The rise of protectionist populism in the US will speed up the robotics revolution.

Photo credit: Merrill College of Journalism Press Releases via Visual Hunt / CC BY-NC
For years people have been predicting that robotics and automation will start taking middle class and working class jobs at an alarming rate. So far, those predictions been quietly coming true and it is probably going to get much worse in the next few years.

As far as business is concerned, the rise of populism among Republicans and Democrats in the 2016 election can be boiled down to a few key points. Democrats want to make it more expensive to have human employees. Republicans want to make it more expensive to outsource jobs and to export goods. Republicans also want to clear away obstacles to replacing those human employees with machines. If robots have the capacity to do the work, and in many cases they do and the price is right. The safe bet for corporations is to stop hiring humans altogether.

My purpose here is neither to defend or attack capitalism, only to explain the realities. It is the job of executives at a publicly traded corporation to maximize profits. This is not optional for them, it is the law. A CEO can be successfully sued by shareholders for failing to do so.

This means that they have to keep costs down and get the best price they can for their products. Using overseas employees can reduce costs for a company. For most industries, for the moment, automation is more expensive than either domestic or overseas human employees. However, with each passing year robotics and artificial intelligence become less expensive, more reliable and capable of new things. Overseas workers are not really the competition for domestic workers anymore, robots are. If those jobs "come back" to North America in any significant numbers, it will probably be automated systems and not human employees that do the work.

According to a 2013 study from Oxford, half of all North American jobs will be lost to automation by 2033. President Obama got more specific with a report that said 83 percent of jobs that currently pay less than $20/hr, 31 percent of jobs that currently pay $20-40/hr and four percent of jobs that currently pay more than $40/hr will be gone in 20 years.

All of this, again, relates to current jobs and current wages. Domestic manufacturing jobs are already being taken over by robots at a rapid pace. New, modern factories have so few human employees that the company can save money by leaving the lights off. The next likely jobs to go are transportation jobs such as cab drivers, Uber drivers and truck drivers as self driving cars and trucks hit the road. Retail jobs are also going to disappear rapidly as stores like the new Amazon grocery store begin to appear. And these are just a few of hundreds of areas where robotics will begin to take human jobs. Basically, if your job is repetitive, boring or analytical it is on death row, ticking down the days.

Obviously, from a corporate/management perspective, robots are attractive. They may be expensive initially but after that there is little comparison between them and human employees. If properly maintained, they will work 24/7/365. They will never ask for a raise or any wages at all. They will not ask for benefits or holidays. They may occasionally need repairs but they do not get sick. They do not have any children that get sick or have any other sort of family emergencies. There are no federal or state workplace safety regulations for them. They are hard working but not ambitious, they will never ask for a better job or job training. They do not need to be motivated or have morale problems. They can not be hired away by your competition. They do not form unions, file complaints, leak secrets or blow whistles and if the company needs to make cut backs, production can be reduced by pushing a few buttons - no layoffs, no severance packages and no complaints.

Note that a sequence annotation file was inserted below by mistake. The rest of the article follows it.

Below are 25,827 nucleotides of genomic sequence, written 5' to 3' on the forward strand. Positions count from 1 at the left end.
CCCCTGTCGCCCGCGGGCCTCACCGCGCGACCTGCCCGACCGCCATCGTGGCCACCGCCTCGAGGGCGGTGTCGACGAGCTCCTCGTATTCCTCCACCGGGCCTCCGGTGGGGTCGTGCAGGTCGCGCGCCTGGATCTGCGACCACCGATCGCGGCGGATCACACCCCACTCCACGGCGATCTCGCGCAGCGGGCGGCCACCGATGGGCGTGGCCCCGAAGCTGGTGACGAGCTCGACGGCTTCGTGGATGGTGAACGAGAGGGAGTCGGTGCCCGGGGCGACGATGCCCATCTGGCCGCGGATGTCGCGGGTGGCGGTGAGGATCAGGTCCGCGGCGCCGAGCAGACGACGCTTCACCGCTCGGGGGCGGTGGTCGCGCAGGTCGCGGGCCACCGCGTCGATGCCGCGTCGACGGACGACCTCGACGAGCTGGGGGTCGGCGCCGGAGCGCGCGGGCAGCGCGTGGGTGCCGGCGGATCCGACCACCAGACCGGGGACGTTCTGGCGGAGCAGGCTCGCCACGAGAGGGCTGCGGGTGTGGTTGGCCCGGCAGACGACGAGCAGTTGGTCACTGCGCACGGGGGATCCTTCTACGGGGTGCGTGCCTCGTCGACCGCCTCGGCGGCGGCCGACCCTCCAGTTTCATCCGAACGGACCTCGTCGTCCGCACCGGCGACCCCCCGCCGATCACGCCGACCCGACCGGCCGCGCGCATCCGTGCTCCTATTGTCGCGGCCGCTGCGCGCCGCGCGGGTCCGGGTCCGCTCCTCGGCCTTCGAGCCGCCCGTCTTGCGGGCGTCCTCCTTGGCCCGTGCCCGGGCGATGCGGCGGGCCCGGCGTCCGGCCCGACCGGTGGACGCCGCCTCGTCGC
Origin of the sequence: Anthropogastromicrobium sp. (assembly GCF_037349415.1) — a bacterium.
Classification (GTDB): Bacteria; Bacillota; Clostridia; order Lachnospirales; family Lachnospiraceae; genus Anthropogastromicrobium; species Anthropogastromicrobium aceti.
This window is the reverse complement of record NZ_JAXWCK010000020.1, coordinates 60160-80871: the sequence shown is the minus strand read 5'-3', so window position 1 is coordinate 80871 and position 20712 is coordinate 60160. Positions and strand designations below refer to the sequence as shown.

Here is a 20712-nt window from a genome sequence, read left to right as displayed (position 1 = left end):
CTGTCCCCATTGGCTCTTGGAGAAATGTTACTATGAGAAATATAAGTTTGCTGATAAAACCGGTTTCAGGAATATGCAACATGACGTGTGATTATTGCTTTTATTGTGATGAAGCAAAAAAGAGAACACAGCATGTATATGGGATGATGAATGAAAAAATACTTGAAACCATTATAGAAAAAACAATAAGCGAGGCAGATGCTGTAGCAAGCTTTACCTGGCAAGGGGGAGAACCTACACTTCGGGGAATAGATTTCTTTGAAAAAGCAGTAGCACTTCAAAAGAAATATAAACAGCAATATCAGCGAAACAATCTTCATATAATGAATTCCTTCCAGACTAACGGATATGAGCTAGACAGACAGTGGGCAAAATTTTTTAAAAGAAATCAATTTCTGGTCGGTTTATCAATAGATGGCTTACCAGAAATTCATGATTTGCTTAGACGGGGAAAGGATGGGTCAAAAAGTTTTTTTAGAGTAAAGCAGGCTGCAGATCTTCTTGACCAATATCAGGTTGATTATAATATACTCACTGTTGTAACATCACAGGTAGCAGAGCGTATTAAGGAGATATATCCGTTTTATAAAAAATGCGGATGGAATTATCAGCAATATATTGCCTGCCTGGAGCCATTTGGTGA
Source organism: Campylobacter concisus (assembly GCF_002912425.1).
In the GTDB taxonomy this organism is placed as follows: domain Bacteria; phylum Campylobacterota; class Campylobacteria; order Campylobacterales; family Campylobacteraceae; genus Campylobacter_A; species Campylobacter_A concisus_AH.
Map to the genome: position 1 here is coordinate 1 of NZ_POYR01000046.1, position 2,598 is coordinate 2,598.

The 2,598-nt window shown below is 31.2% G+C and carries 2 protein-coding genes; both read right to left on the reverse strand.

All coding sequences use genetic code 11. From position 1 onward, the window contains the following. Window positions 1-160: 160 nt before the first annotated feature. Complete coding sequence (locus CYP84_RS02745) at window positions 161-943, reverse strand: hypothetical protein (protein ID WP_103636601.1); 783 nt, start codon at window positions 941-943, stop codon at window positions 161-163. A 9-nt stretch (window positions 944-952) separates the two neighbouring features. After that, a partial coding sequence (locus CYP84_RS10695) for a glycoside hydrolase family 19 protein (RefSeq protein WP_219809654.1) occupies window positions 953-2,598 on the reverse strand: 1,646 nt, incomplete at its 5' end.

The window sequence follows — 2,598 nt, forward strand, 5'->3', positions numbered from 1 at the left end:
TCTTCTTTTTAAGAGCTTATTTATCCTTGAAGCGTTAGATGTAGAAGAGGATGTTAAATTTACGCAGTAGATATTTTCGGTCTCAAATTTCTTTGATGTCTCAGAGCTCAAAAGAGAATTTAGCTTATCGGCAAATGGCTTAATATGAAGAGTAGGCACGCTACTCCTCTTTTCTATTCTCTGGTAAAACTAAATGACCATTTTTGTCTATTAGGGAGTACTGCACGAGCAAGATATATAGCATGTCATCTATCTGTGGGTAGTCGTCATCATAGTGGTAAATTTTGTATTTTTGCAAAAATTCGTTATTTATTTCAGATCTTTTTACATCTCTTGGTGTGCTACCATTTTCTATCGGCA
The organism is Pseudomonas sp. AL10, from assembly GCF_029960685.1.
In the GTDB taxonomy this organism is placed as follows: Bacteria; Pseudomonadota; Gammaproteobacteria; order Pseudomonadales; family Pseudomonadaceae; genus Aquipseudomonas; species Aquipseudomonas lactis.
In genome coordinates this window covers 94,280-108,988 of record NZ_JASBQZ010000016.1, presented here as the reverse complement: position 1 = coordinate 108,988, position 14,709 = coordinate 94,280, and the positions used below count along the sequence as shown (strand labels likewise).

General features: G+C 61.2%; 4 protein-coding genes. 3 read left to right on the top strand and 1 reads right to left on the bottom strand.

Even if you prefer the human touch and dislike the idea of automating your business, you know your competitors at home and abroad are making the same calculations and that, in the long run, companies that automate will save a great deal of money. Those companies will make more money and will likely be able to offer their goods and services for less, while still increasing profits.

So these are the calculations and decisions that you are trying to make when the 2016 election comes along with strong populist and nationalist sentiments on the left and the right. Among the many suggestions and campaign promises are increased wages and benefits, penalties for laying off workers, penalties for outsourcing jobs overseas, increased import and export duties and demands that companies bring overseas jobs back to the United States.

Of course none of this is certain. Any proposals must make their way through committees and congress. However, for most companies, uncertainty itself is an enemy.

For now the right and its brand of nationalistic populism won, but the Democrats actually got more votes and the next election is just two years away. And on some level you know that simply not hiring humans anymore is becoming more and more of an option. It might cost more initially but some of that could be tax deductible as a capital improvement. After automation, you no longer need to worry about minimum wages or benefits or pensions or workplace safety or any of a score of other costs and considerations that come with human workers. In other words you've re-established a long term sense of certainty, regardless of election outcomes or populist legislation.

By staging a 'revolution' and fighting for more the American working class and middle class may well find themselves with nothing - at least until ideas like Universal Basic Income (UBI) gain more mainstream attention.
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